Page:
Before I could reply, her phone rang. “Hey, babe!” she said. “No, I’m with my girlfriend… well I figured a few minutes would be OK… no, of course not… I suppose… OK…” I saw her wince and add in a more subdued tone, “I’ll meet you there in ten minutes.”

“Kevin?” I asked.

She nodded. “I need to go. I was supposed to see him right after my classes were over, but I didn’t think it would be a problem to talk with you first.” She laughed, but it sounded forced. “Sometimes he’s just so needy!”

If she hadn’t run out so quickly, I would have… what? She wanted to believe that I couldn’t really be attracted to boys, that I was just being buffeted my hormonal responses, but was it really more true for me than anybody else?  I didn’t think so. I wasn’t really sure what I would have said; besides, if it made her happy to think that my feelings for Jeremy weren’t real, it was probably better to let her believe that for now. It would only be better for our relationship if I changed back, after all.

I shrugged and finished my soda, then called Jeremy as I left. The way my heart pounded when I talked to him – even though we weren’t together or discussing anything important – felt just as real as the feelings I’d had for Vicky. That was something else I wasn’t about to share.

By eleven-thirty that evening, I had finished all of my homework and made good progress on my sewing jobs, so I went into the living room with a book to wait for Vicky. Lee Ann looked up in surprise when I sat down on the couch.

“Well this is new. Did you want a turn?” she asked, indicating the Wii attached to the TV?

“No,” I told her. “I’m actually going out in a bit with Vicky, and I’m just waiting for her.”

“Vicky? Oh.” She put down the controller. “What’s her problem, anyway? I can’t think of anything I might have done to her, but she sure doesn’t seem to like me much.”

I almost choked. For some reason, I had assumed Lee Ann wouldn’t notice, and Vicky’s problem had nothing to do with this time line, anyway. “She… blames you for being too friendly with a boy she liked,” was the best I could come up with.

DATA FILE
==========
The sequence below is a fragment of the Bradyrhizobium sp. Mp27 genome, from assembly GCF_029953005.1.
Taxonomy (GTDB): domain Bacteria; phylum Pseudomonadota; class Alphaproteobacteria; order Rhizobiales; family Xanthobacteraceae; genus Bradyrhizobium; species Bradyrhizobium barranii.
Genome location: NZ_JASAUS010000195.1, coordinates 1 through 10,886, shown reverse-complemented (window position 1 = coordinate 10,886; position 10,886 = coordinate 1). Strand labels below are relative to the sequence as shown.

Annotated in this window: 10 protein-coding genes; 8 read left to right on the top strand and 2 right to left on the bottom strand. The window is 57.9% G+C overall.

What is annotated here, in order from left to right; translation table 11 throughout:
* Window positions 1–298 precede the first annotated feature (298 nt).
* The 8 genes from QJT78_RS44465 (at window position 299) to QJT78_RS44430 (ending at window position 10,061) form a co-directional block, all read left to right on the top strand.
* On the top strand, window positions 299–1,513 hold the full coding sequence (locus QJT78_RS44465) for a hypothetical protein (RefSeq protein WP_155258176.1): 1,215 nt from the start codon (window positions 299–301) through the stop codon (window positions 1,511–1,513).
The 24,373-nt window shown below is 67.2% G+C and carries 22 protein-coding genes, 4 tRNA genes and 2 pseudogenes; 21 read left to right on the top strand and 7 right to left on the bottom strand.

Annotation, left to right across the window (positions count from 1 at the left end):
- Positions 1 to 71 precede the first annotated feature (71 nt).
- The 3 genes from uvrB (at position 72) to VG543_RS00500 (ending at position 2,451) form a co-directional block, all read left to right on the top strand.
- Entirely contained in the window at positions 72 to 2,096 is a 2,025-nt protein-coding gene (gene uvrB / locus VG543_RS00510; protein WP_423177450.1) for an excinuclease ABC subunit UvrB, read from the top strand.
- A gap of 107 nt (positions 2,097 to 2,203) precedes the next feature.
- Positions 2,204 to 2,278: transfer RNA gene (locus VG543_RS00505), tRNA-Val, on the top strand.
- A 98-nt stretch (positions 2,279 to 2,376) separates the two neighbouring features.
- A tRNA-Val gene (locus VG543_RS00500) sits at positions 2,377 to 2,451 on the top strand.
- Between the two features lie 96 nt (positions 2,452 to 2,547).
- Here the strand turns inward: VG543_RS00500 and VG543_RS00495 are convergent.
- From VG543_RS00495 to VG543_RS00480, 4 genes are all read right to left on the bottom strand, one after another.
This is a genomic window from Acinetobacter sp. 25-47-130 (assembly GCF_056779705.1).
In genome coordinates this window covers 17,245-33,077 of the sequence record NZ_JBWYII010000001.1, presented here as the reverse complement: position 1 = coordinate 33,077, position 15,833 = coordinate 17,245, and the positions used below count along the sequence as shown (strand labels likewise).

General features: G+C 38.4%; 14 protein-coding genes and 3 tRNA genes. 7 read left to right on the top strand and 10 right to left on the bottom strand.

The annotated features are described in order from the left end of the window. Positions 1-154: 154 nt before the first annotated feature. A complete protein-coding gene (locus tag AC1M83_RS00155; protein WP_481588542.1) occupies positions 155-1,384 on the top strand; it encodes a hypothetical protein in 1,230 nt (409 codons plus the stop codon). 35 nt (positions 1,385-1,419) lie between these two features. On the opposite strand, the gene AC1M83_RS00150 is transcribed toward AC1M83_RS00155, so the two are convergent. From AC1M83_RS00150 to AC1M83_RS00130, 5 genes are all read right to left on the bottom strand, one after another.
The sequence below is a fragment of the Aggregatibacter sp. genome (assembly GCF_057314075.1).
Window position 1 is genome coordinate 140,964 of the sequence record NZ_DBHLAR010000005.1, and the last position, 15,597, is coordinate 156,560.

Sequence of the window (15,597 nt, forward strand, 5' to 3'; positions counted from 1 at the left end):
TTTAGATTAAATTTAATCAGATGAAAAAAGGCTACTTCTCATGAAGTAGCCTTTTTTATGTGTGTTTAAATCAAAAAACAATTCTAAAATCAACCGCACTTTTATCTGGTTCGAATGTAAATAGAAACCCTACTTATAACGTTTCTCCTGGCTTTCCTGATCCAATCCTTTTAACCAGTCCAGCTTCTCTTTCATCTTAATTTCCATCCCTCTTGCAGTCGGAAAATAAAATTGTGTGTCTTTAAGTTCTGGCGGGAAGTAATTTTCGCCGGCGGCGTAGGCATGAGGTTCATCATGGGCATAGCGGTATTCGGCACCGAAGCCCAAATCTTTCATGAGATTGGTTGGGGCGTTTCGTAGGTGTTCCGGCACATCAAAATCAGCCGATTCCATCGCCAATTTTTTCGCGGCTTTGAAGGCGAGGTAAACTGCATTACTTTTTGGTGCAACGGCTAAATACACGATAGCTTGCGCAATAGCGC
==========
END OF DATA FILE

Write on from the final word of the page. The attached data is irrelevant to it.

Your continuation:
Lee Ann furrowed her brow. “You’ve got to be kidding,” she said. “This is over me being friendly with a boy?”

“Well… it was really the boy’s fault for neglecting her. But she blames you.”

She sighed. “Well, no offense, but that’s really dumb.”

She returned to her game, and I started getting into my book – or, I should say, one of Marsha’s romance novels. I’d underestimated them; they were a lot more enjoyable than I had realized. Of course, they were a bit silly, but sometimes silly could be fun, too. In any event, it wasn’t a big deal to put it down and answer the door when Vicky knocked.

“Ready to go, Marsh?” she asked.

“It’s a bit early, yet,” I told her. “Come sit down for a few minutes. I don’t want to get to Eric’s place too soon.”

She came in and took off her coat but then stopped when she saw Lee Ann, and looked tentatively toward me.

“Sit,” I insisted, sliding over and patting the couch between me and my roommate, who had put down her game controller again.

“I’m not going to bite, you know,” Lee Ann promised.

Vicky sat very tentatively, and suddenly I noticed that she was holding her head in a very odd position, tilted so that so almost seemed to be looking at Lee Ann’s feet, but with her neck very stiff.